Dogs Don’t Process Language With Their Left Brains, After All

By Neuroskeptic | April 7, 2017 12:53 pm

A case of left-right confusion misled researchers about how dogs process language.

dog_left_brainLast August, Hungarian neuroscientists Atilla Andics and colleagues reported that the left hemisphere of the dog brain is selectively activated in response to the lexical properties (i.e. the meaning) of spoken words. This result was very interesting, not least because lexical processing is also lateralized to the left hemisphere in most humans. The paper appeared in the prestigious journal Science.

However, in an “Erratum” published today, Andics et al. reveal that they had mixed up the left and right orientation in all of the dogs fMRI images. In other words, the “left hemisphere” activations were actually right hemisphere ones.

In fairness to the authors, keeping track of the orientation of MRI images is by no means trivial. It is impossible to tell, from looking at an MRI of a healthy brain, which side is which. So, if a left/right confusion occurs, no-one would notice it. The MRI scanner should log the left/right orientation of the images at the time of scanning, but this data is often stored separately from the images themselves, in a “header”, and this header can be lost or corrupted during image processing.

Andics et al. say that the confusion in this case happened “in the process of accounting for the different body positions of humans and dogs in the MRI scanner.” If I had to guess what happened, I’d say it could have been a case of “over-correction”. Maybe someone thought that the images were the wrong way around, and flipped them to ‘correct them’, when in fact the orientation had already been corrected by someone else. A case of the left hand not knowing what the right is doing, in other words.

Whatever happened, the error is one that any fMRI researcher will be able to empathize with, and the authors deserve a lot of credit for coming clean. I’m sure that a lot of researchers have discovered this kind of error in one of their old papers and just chosen to keep quiet about it.

On the other hand, I think Andics et al. are pushing it a bit when they say in their Erratum that “This error does not affect the main conclusions of the paper.” After all, the second paragraph of the original paper makes much of the fact that “Lexical processing in humans is lateralized to the left hemisphere”, and at the end of the original, the authors wrote that:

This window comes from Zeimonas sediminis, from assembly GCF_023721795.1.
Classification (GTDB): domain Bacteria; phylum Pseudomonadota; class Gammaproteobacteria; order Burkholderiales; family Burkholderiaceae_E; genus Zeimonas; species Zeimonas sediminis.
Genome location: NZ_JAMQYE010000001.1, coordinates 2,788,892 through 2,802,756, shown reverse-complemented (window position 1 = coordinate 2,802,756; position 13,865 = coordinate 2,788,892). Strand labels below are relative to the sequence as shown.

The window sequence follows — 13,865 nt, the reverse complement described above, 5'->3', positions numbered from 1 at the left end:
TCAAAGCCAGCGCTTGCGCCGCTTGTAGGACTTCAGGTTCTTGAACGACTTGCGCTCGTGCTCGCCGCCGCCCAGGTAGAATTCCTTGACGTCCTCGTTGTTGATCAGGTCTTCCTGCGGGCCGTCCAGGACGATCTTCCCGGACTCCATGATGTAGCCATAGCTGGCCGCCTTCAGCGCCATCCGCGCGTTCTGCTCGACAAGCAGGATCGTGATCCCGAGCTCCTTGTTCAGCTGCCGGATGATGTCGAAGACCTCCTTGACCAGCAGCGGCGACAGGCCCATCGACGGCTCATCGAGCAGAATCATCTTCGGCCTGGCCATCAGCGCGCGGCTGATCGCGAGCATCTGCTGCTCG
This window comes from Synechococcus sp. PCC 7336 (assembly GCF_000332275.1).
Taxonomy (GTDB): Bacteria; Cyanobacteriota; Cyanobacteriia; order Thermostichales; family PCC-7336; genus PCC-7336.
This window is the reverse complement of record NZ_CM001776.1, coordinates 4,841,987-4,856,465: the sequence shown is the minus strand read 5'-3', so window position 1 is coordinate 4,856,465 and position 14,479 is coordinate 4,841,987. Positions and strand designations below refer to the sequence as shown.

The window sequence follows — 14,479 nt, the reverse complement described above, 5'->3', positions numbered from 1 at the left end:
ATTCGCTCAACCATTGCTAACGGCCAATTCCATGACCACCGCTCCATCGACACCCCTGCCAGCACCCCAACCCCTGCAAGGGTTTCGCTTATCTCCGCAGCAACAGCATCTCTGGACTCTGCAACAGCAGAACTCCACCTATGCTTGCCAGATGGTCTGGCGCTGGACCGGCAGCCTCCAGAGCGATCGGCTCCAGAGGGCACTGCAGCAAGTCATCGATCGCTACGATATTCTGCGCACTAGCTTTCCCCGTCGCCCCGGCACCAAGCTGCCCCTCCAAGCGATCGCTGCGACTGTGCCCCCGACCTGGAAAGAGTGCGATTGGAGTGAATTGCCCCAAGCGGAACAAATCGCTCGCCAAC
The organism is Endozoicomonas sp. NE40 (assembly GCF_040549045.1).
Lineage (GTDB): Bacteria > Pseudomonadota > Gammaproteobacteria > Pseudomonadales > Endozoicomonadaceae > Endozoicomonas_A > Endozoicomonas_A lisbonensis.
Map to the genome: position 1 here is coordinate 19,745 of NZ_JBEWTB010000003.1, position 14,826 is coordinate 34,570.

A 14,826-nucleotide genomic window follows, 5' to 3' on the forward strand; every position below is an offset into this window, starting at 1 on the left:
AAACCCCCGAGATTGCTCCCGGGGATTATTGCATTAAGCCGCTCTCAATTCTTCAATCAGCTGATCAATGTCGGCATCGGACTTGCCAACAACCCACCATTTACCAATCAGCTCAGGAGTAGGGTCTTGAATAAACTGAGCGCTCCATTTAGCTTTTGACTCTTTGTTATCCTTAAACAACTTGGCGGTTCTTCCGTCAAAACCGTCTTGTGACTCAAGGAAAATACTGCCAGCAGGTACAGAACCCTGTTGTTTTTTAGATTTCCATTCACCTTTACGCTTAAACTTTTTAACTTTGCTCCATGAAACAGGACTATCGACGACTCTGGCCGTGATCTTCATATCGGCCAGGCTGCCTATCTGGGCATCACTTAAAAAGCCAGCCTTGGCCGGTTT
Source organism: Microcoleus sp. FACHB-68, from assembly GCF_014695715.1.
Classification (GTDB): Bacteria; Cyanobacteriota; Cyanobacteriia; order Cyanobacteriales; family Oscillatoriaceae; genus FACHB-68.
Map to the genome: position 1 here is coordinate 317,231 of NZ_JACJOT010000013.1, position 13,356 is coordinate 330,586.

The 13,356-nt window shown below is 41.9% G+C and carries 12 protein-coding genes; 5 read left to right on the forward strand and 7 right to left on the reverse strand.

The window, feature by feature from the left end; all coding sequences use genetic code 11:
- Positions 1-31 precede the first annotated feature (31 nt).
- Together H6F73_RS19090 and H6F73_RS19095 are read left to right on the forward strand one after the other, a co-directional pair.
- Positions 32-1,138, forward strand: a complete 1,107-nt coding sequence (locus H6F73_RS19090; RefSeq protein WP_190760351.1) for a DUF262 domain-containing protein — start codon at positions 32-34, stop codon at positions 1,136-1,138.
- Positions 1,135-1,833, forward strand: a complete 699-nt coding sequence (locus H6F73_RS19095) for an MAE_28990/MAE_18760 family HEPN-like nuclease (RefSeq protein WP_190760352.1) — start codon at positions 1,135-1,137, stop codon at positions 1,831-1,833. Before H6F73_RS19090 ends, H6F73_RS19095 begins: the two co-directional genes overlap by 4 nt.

We discovered three neural mechanisms of speech processing in dogs. First, there was a LH [left hemisphere] bias for processing meaningful words, independently of intonation. Second, acoustic cues of affective speech intonation were processed independently of word meaning in R mESG [right middle ectosylvian gyrus], and intonational markedness increased functional connectivity between auditory and caudate regions. Third, dogs relied on both word meaning and intonation when processing the reward value of verbal utterances. All three findings reveal functional analogies between dog and human brain mechanisms.

I’d say that the supposed left lateralization of lexical processing in dogs was a ‘main conclusion’ of the original paper, or at any rate, pretty important to it.

Science have now updated the Andics et al. paper. The new version is the same as the original but with “left” replaced with “right” in various places. In other places the reference to left/right has been deleted, for instance the new abstract says “We found a hemispheric bias for processing meaningful words”, where the original said “We found a left-hemisphere bias for processing meaningful words.”

Indeed, from reading the revised paper you’d be forgiven for thinking that all of the results make sense and fit with the previous literature. But this was also the case with the original paper – a reminder that it’s possible to make sense of almost any results if you try hard enough.

CATEGORIZED UNDER: animals, fMRI, select, Top Posts
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Neuroskeptic

No brain. No gain.

About Neuroskeptic

Neuroskeptic is a British neuroscientist who takes a skeptical look at his own field, and beyond. His blog offers a look at the latest developments in neuroscience, psychiatry and psychology through a critical lens.

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